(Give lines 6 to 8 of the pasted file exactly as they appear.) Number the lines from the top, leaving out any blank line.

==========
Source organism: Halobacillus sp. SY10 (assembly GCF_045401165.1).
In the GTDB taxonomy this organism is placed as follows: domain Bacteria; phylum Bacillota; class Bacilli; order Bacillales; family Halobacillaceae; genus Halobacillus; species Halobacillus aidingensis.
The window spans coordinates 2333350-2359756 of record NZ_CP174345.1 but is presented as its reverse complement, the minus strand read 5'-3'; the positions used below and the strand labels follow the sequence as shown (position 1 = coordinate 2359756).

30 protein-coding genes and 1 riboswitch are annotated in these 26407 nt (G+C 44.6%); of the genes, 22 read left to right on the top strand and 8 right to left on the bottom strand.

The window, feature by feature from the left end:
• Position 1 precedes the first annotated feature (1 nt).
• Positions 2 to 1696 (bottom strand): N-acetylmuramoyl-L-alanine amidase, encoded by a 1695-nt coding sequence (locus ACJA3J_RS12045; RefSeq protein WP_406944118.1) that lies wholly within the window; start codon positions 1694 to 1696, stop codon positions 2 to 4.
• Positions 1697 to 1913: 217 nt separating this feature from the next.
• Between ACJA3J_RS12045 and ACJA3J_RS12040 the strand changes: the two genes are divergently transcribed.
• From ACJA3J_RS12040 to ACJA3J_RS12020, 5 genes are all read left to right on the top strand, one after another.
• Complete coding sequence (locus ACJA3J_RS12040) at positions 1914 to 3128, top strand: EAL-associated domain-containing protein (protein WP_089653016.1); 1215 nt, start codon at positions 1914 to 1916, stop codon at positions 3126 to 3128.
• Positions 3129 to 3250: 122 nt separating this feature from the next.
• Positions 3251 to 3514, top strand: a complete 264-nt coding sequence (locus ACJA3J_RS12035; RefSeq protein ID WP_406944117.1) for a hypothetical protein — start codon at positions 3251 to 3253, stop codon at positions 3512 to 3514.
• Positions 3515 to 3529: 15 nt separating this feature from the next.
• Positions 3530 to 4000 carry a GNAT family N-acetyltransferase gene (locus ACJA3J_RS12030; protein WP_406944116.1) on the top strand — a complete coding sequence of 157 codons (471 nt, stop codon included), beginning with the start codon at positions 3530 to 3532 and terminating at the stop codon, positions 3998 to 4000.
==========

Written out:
• Position 1 precedes the first annotated feature (1 nt).
• Positions 2 to 1696 (bottom strand): N-acetylmuramoyl-L-alanine amidase, encoded by a 1695-nt coding sequence (locus ACJA3J_RS12045; RefSeq protein WP_406944118.1) that lies wholly within the window; start codon positions 1694 to 1696, stop codon positions 2 to 4.
• Positions 1697 to 1913: 217 nt separating this feature from the next.